One im­por­tant as­pect when look­ing to im­ple­ment th­ese types of highly au­to­mated projects is the way in which HAZOP stud­ies are per­formed. Suc­cess­fully im­ple­mented projects of this kind re­quire low im­pact of hu­man fac­tor and a rel­a­tively low num­ber of per­son­nel on site. Nev­er­the­less, if we look into the course of ac­tions to be taken in the event of an emer­gency, it is clear that the only op­tion for th­ese work­ers would be to leave the dan­ger zone.

In the case of a full shut­down of the power sup­ply, the au­to­matic per­for­mance con­trol (APC) sys­tem could be se­verely im­pacted and have a knock on ef­fect for equip­ment, ma­chin­ery, cat­alytic sys­tems, and peo­ple. This is a key con­cern with re­gards to highly au­to­mated plants – in terms of main­te­nance and oper­a­tion.

Es­tab­lish­ing a sta­ble work­ing sys­tem

An­other fo­cus area when in­vest­ing in projects and in par­tic­u­lar the con­struc­tion phase is con­trac­tor man­age­ment and

en­sur­ing safety within the site. For ex­am­ple, an ap­proach to look up to is the one that Bahrain Pe­tro­leum Com­pany (Bapco) has im­ple­mented and was re­cently pre­sented at the Gulf Safety Fo­rum in Bahrain.

Bapco has used a 6-phase model for es­tab­lish­ing a sta­ble-work­ing sys­tem. Phase 1 of this model is con­trac­tor pre-qual­i­fi­ca­tion (based on ex­pe­ri­ence, health and safety pol­icy, safety statis­tics, le­gal in­for­ma­tion, fi­nan­cial sit­u­a­tion, etc.); then comes con­tract def­i­ni­tion and award (risk as­sess­ment to be done); Phase 3 is pre-com­mence­ment (an­other risk con­trol, in­clud­ing per­mit to work, skills ver­i­fi­ca­tion, and equip­ment); then comes con­tract im­ple­men­ta­tion (au­dit­ing, reg­u­lar per­for­mance re­views, mon­i­tor­ing and in­spec­tion); Phase 5 is han­dover and ac­cep­tance (re­ceiv­ing all rel­e­vant doc­u­ments and con­firm­ing that no new haz­ards were cre­ated); and, fi­nally, close­out and re­view (eval­u­at­ing con­trac­tor’s health and safety per­for­mance to de­ter­mine its in­clu­sion into ap­proved con­trac­tors’ list).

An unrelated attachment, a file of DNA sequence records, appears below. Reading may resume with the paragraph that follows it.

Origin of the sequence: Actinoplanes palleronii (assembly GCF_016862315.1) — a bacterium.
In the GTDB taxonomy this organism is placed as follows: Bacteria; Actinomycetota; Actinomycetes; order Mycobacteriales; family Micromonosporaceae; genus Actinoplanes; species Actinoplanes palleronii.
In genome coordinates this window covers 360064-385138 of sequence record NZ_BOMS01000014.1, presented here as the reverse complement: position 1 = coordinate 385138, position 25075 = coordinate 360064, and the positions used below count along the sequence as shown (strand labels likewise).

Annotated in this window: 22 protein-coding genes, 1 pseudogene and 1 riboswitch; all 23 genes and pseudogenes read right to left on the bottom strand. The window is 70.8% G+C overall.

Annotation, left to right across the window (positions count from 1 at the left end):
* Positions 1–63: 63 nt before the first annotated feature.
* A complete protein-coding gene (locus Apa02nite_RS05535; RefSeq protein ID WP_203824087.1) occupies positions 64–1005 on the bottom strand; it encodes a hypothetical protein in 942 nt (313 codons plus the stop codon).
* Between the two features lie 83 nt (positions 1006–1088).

With this pro­ce­dure and model, Bapco man­aged to suc­cess­fully un­der­take sev­eral projects and up­date the cor­po­rate con­trac­tors’ database to sim­plify fur­ther the ten­der process for its fu­ture projects.

When we turn our at­ten­tion to LNG trans­porta­tion projects, from the out­set, the most ad­vanced so­lu­tions in the mar­ket were im­ple­mented in such projects – in terms of oper­a­tion in a low tem­per­a­ture en­vi­ron­ment and also with re­gards to process au­toma­tion. As a re­sult, th­ese projects demon­strate an un­prece­dented level of hy­dro­car­bons trans­ported and/or stored per worker. Th­ese so­lu­tions – in­cluded dur­ing de­sign stage – al­low for safe and re­li­able oper­a­tion of the as­set against en­vi­ron­men­tal hos­til­ity (weather ef­fect, equip­ment unit fail­ure, nat­u­ral dis­as­ters, etc.).

Th­ese also take into ac­count the im­por­tant struc­tural changes in the in­dus­try that have hap­pened in the last five years – cer­tain po­lit­i­cal and eco­nomic risks that in­flu­ence the mar­ket, for ex­am­ple, trade and fi­nance sanc­tions, con­flict­ing in­ter­ests of dif­fer­ent pro­duc­ers and con­sumers, mar­ket seg­men­ta­tion, etc.